I have included some sample code that you can download using the link below. The download contains a solution with a web application project and a Silverlight control library. You will need to create a virutal directory called “CRMSilverlightWeb” under the ISV directory in CRM and copy the content of the web application into there. Make sure to add the “.xap” extension to the MIME types on the “ClientBin” directory otherwise IIS will not allow access to the Silverlight package. You can set the extension to “.xap” and MIME type to “application/x-silverlight-2”. You will also need to add the contents of “EntityOnLoadCustomisation.js” file to “OnLoad” event of the selected entity you want to test the popup on.
You might notice a small delay the first time you load the page and this is due to the form having to download the Silverlight package. On subsequent requests and (depending on your setup) the Siverlight package can be cached to increase performance.
You can download the sample code from here.
This approach of being able to invoke WCF services from within the CRM UI we give us many useful features that can be used to extend CRM.
- Implement custom WCF services that are designed to be used by the CRM UI. Thus making the least number of calls as possible and only retrieving the required data.
- The ability to implement very complex logic in the helper service that could include talking to CRM SDK services, Third party services or databases.
- Easy to maintain as operations can be altered/added/removed with minimal effort. There is no need to update any proxy scripts as they get generated at runtime.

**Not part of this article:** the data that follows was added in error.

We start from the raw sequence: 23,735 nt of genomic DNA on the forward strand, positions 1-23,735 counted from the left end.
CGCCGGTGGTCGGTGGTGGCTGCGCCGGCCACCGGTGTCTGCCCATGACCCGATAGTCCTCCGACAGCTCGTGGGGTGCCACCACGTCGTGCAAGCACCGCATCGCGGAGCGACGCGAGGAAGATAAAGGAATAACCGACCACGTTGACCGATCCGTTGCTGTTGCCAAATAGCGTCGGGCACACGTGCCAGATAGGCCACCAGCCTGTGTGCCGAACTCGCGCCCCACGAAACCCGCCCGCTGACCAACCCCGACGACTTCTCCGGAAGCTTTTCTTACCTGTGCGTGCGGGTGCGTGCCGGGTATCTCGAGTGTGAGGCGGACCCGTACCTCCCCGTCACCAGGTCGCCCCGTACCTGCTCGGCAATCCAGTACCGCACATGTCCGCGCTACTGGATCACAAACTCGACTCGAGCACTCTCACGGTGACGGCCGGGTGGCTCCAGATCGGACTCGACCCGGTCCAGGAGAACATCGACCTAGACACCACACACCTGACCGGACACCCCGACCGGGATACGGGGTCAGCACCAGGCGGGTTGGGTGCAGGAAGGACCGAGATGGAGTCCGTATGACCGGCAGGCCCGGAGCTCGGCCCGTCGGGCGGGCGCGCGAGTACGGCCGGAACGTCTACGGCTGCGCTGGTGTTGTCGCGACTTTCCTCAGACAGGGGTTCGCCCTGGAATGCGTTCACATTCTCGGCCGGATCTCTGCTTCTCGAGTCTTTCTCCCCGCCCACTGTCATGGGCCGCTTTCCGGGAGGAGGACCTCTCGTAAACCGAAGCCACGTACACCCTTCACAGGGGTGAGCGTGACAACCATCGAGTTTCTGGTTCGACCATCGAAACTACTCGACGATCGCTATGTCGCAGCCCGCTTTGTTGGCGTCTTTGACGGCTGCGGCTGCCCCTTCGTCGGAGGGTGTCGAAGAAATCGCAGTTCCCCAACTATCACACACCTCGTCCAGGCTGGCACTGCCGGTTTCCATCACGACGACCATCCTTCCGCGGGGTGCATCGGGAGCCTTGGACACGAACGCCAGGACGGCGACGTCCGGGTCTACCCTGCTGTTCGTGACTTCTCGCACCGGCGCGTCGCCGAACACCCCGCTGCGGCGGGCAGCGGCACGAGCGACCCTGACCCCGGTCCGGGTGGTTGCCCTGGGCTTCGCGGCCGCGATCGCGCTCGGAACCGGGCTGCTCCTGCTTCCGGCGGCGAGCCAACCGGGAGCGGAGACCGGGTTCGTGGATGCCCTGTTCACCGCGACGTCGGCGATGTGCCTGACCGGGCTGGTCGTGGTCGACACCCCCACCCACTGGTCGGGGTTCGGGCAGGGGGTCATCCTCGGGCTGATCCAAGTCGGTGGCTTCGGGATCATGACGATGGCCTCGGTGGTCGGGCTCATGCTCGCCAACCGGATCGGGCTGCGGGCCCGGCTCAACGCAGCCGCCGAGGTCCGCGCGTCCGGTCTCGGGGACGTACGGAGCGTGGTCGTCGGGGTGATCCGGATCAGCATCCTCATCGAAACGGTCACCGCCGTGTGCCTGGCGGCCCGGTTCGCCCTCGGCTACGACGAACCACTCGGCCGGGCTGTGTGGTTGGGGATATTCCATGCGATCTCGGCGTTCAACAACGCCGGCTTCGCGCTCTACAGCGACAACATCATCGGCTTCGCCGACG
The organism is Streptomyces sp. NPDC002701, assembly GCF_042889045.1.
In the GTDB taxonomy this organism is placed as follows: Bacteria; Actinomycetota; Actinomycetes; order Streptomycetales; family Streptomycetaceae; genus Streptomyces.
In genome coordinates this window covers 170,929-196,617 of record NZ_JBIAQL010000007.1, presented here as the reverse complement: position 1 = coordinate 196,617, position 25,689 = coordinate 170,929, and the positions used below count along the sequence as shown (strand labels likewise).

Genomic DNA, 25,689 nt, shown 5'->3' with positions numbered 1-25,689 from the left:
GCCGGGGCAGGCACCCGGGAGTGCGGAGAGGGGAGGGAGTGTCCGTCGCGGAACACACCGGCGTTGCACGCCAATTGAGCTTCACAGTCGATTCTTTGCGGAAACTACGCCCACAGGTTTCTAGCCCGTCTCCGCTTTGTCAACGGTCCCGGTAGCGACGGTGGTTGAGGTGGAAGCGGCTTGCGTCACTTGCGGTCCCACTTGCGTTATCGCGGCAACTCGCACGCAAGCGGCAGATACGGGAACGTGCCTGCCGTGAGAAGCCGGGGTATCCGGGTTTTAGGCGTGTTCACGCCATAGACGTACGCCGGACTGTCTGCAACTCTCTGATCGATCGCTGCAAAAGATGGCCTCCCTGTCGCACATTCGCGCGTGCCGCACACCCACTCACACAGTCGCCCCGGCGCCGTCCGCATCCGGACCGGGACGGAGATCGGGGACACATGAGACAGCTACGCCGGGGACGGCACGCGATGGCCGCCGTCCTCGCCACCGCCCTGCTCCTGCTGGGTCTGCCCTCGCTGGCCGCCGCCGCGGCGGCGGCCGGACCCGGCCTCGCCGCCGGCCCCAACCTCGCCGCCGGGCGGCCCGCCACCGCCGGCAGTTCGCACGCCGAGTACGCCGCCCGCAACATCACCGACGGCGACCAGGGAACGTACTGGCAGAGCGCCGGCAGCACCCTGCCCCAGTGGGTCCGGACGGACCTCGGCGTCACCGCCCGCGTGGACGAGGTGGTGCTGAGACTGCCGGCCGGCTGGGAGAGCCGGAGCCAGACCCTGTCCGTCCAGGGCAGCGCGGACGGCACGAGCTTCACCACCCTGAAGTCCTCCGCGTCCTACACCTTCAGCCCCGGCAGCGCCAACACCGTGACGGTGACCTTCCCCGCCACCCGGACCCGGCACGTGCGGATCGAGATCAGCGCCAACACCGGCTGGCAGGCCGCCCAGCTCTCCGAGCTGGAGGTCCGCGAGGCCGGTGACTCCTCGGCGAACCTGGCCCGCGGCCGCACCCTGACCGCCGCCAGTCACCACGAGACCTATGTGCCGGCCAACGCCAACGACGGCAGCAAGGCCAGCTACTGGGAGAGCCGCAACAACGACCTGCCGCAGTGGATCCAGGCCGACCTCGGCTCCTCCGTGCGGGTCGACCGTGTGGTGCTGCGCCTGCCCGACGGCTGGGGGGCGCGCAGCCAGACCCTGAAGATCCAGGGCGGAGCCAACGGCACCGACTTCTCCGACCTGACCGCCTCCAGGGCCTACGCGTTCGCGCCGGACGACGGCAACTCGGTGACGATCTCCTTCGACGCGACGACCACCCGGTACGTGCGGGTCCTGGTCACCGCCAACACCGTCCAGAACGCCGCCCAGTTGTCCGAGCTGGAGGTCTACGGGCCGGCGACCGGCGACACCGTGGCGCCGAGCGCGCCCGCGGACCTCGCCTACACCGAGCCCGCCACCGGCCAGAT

The implementation consists of a custom web application deployed under the ISV directory on the CRM website. The web application will host the custom helper WCF service and provide all the scripts and customisations required to invoke the WCF service from a CRM form. The first step is to implement the WCF service. This will be implemented as a standard .NET library. I will not go into the details of the implementation of the WCF service as it is outside the scope of this post. Below is the code for the sample WCF service.
The next step is to host the service in our custom web application. To do that add the reference to the previously created library and then create a new “Services” directory in the web application. Then add two files. The first file is “JSService.svc” which is the base endpoint address for the service. Below are the contents of the file.
To finish the service setup also add a web.config file to the same directory that includes the configuration for the WCF Service. The service will use windows authentication. However when you host the web application in IIS make sure you enable anonymous access on the “Services” directory to allow access to the metadata endpoint. You can also enable anonymous access on the script files to speed up loading time performance. Note the endpoint behavior that enables the endpoint to be accessible using AJAX.
Finally the last and easiest step is to load the script and execute it from the CRM UI. For demonstration purposes i will just call the service on the load event. However you can call this code from anywhere you like. The code below needs to be added to “OnLoad” event for the CRM form. If everything is step up properly you should see a popup when you open the CRM form.
As you can see once everything is setup, making calls to the WCF service is just a matter of calling a method and processing the response. I have created a sample that includes all the required files and test pages. The sample demonstrates the concepts in this post and provides you with a working example. However note that if you decide to run the sample locally in visual studio you will have to configure the web application to run under IIS instead of the visual studio built-in web server. Otherwise you will get an error indicating that Windows Authentication is not supported. Hope you find this post useful.
You can download the sample code from here.